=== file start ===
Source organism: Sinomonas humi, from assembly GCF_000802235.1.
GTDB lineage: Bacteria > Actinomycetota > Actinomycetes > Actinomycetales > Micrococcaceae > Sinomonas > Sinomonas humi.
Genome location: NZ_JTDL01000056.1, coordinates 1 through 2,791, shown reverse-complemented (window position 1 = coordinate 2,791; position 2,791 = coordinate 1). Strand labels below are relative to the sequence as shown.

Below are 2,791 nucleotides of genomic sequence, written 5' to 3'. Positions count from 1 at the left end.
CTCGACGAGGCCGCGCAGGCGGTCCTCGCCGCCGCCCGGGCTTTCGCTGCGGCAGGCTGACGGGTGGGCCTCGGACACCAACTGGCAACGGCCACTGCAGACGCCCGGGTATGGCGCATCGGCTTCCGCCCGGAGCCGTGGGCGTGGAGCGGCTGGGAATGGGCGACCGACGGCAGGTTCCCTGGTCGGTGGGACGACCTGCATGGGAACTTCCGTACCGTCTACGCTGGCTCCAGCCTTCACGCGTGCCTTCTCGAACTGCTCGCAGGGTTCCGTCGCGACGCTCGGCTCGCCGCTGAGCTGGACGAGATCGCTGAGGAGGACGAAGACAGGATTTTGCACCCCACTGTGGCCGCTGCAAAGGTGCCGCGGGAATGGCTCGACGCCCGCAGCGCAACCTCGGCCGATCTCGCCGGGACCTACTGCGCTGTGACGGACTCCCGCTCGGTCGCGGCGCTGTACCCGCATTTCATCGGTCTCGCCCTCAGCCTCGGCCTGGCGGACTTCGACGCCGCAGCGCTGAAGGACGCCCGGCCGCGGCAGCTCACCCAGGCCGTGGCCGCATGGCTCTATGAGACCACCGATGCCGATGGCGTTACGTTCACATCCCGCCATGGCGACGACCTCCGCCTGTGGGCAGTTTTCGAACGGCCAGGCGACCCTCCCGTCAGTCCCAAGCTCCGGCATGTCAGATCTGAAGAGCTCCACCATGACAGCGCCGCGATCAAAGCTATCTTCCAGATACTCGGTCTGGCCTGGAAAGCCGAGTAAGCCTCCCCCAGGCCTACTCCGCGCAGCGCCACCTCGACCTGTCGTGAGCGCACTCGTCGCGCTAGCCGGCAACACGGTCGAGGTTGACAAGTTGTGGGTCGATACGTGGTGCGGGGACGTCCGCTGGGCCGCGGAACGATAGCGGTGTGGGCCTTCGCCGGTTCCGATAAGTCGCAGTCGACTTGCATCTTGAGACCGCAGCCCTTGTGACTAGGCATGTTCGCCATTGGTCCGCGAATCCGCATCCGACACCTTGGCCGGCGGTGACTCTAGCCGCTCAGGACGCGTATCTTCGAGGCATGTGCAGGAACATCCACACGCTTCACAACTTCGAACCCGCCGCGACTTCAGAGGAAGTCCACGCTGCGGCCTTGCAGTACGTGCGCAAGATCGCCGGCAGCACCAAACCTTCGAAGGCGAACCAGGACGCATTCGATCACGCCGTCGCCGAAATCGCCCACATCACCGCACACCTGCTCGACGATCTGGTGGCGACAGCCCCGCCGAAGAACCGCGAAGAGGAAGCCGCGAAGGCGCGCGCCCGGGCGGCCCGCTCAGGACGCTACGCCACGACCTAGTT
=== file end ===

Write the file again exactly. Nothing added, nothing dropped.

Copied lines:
Source organism: Sinomonas humi, from assembly GCF_000802235.1.
GTDB lineage: Bacteria > Actinomycetota > Actinomycetes > Actinomycetales > Micrococcaceae > Sinomonas > Sinomonas humi.
Genome location: NZ_JTDL01000056.1, coordinates 1 through 2,791, shown reverse-complemented (window position 1 = coordinate 2,791; position 2,791 = coordinate 1). Strand labels below are relative to the sequence as shown.

Below are 2,791 nucleotides of genomic sequence, written 5' to 3'. Positions count from 1 at the left end.
CTCGACGAGGCCGCGCAGGCGGTCCTCGCCGCCGCCCGGGCTTTCGCTGCGGCAGGCTGACGGGTGGGCCTCGGACACCAACTGGCAACGGCCACTGCAGACGCCCGGGTATGGCGCATCGGCTTCCGCCCGGAGCCGTGGGCGTGGAGCGGCTGGGAATGGGCGACCGACGGCAGGTTCCCTGGTCGGTGGGACGACCTGCATGGGAACTTCCGTACCGTCTACGCTGGCTCCAGCCTTCACGCGTGCCTTCTCGAACTGCTCGCAGGGTTCCGTCGCGACGCTCGGCTCGCCGCTGAGCTGGACGAGATCGCTGAGGAGGACGAAGACAGGATTTTGCACCCCACTGTGGCCGCTGCAAAGGTGCCGCGGGAATGGCTCGACGCCCGCAGCGCAACCTCGGCCGATCTCGCCGGGACCTACTGCGCTGTGACGGACTCCCGCTCGGTCGCGGCGCTGTACCCGCATTTCATCGGTCTCGCCCTCAGCCTCGGCCTGGCGGACTTCGACGCCGCAGCGCTGAAGGACGCCCGGCCGCGGCAGCTCACCCAGGCCGTGGCCGCATGGCTCTATGAGACCACCGATGCCGATGGCGTTACGTTCACATCCCGCCATGGCGACGACCTCCGCCTGTGGGCAGTTTTCGAACGGCCAGGCGACCCTCCCGTCAGTCCCAAGCTCCGGCATGTCAGATCTGAAGAGCTCCACCATGACAGCGCCGCGATCAAAGCTATCTTCCAGATACTCGGTCTGGCCTGGAAAGCCGAGTAAGCCTCCCCCAGGCCTACTCCGCGCAGCGCCACCTCGACCTGTCGTGAGCGCACTCGTCGCGCTAGCCGGCAACACGGTCGAGGTTGACAAGTTGTGGGTCGATACGTGGTGCGGGGACGTCCGCTGGGCCGCGGAACGATAGCGGTGTGGGCCTTCGCCGGTTCCGATAAGTCGCAGTCGACTTGCATCTTGAGACCGCAGCCCTTGTGACTAGGCATGTTCGCCATTGGTCCGCGAATCCGCATCCGACACCTTGGCCGGCGGTGACTCTAGCCGCTCAGGACGCGTATCTTCGAGGCATGTGCAGGAACATCCACACGCTTCACAACTTCGAACCCGCCGCGACTTCAGAGGAAGTCCACGCTGCGGCCTTGCAGTACGTGCGCAAGATCGCCGGCAGCACCAAACCTTCGAAGGCGAACCAGGACGCATTCGATCACGCCGTCGCCGAAATCGCCCACATCACCGCACACCTGCTCGACGATCTGGTGGCGACAGCCCCGCCGAAGAACCGCGAAGAGGAAGCCGCGAAGGCGCGCGCCCGGGCGGCCCGCTCAGGACGCTACGCCACGACCTAGTT